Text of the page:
Our Story

Welcome to our site! We are Joanne & Steve. After 20+ years working for a city school department and police department, we sold almost everything, bought an RV, and started living on the road with our three children. Joanne homeschools and works online.
What we have chosen is to live life as unencumbered as we possibly can and to spend time with our family, for our family, and as a family.
This website is a record of our travels. But, we also hope to educate, entertain, and inform others about RVing, roadschooling, and the great places we visit in this country.

Monday, February 25, 2013

Paying for Laundry...what's the cost?

When you travel full time in an RV, you, sometimes, have to give up on some of the luxuries of a sticks-n-bricks home.  No dishwasher.  And no laundry room.  

Some rigs have both.  Not us.  We could have opted for the washer and dryer.  There are hook-ups.  But we'd lose all of our bedroom closet space for two small units that would break down with all of the work they'd do for a family of five.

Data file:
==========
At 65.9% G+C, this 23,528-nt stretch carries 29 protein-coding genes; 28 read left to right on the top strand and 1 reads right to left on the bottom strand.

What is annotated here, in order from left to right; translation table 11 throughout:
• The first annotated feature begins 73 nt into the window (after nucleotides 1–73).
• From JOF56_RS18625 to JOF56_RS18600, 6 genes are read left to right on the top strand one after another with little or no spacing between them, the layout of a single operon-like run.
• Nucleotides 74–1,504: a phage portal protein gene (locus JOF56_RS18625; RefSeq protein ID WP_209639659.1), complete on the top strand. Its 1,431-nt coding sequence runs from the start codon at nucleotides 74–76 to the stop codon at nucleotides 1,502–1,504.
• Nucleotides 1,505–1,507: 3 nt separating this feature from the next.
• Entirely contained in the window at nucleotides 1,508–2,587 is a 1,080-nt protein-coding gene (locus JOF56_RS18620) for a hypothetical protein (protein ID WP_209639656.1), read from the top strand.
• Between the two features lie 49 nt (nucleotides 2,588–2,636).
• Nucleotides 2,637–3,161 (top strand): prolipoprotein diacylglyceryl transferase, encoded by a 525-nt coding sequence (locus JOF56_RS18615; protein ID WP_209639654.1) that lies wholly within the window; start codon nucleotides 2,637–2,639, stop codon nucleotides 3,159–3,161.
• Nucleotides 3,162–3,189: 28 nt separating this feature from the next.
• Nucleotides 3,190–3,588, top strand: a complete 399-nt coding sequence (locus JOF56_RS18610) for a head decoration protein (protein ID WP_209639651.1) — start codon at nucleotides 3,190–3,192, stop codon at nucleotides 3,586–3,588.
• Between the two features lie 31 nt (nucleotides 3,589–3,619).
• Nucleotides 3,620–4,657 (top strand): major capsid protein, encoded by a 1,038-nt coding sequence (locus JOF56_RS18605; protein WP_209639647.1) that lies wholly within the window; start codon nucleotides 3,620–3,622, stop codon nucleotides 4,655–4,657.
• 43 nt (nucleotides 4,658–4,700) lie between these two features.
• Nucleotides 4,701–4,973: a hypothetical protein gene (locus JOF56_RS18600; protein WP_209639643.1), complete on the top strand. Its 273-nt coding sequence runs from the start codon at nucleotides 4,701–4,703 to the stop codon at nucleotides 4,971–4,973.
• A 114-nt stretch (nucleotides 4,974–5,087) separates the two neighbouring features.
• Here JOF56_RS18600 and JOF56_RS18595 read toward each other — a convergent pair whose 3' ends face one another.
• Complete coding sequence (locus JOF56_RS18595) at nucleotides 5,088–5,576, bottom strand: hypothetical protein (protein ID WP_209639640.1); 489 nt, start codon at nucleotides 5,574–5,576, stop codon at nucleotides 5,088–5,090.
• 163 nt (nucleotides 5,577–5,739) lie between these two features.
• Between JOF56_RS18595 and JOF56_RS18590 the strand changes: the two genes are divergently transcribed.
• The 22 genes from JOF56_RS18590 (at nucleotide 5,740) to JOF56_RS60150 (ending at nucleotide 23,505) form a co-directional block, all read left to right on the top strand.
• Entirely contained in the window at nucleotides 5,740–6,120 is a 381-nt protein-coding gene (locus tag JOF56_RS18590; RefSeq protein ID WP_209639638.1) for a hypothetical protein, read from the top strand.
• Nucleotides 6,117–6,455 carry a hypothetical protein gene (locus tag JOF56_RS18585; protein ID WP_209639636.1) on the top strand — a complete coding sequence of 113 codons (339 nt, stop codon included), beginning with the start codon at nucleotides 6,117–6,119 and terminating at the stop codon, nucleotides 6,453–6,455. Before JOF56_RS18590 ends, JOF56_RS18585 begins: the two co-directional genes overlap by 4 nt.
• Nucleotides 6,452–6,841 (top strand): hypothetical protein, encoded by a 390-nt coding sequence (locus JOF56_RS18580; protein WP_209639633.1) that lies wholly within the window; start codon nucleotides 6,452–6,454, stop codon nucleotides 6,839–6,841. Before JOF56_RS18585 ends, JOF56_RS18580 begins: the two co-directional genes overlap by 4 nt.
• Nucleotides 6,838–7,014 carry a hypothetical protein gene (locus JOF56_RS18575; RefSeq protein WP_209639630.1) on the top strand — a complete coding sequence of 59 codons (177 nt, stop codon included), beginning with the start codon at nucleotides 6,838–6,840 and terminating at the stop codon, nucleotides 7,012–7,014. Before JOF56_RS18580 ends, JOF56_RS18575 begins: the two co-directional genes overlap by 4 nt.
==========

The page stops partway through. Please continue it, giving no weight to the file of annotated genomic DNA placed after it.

So, we utilize the campground laundromats.  For the most part, washing costs $1.50 for about 
30 minutes and $1.25 for 45 minutes of drying.  The dryers stink.  The only ones that worked well were in  the New Smyrna Beach, Fl campground.  Expect to do two drys for every one wash.  Or you'll re-dry anyway.  And, you can't just add a quarter or two for a few minutes...you have to put in another whole $1.25.  (And not too many campgrounds "allow" clotheslines.)

If you are close to an actual laundromat, as we are this month, it may be worth taking a book, or your iPad, and utilize a few hours to head there.  Not so bad, really, if you are the mom.

Here is what we spent on laundry since we left our house on November 28, 2011.  (For the first 10 months, we were lucky enough to do a bit of laundry at Nana's and Grandpa's...saving us a few bucks.)

This is what we spent on laundry from Dec 1. 2011 until October 28, 2012.  $448.50   For about 11 months.

Misty Mountain Crozet, VA
Nov 4, 2012

New Smyrna Beach
Nov. 7 - Nov. 18



Camp Inn Florida
Nov 18 -Dec 18


Lakeside RV Louisiana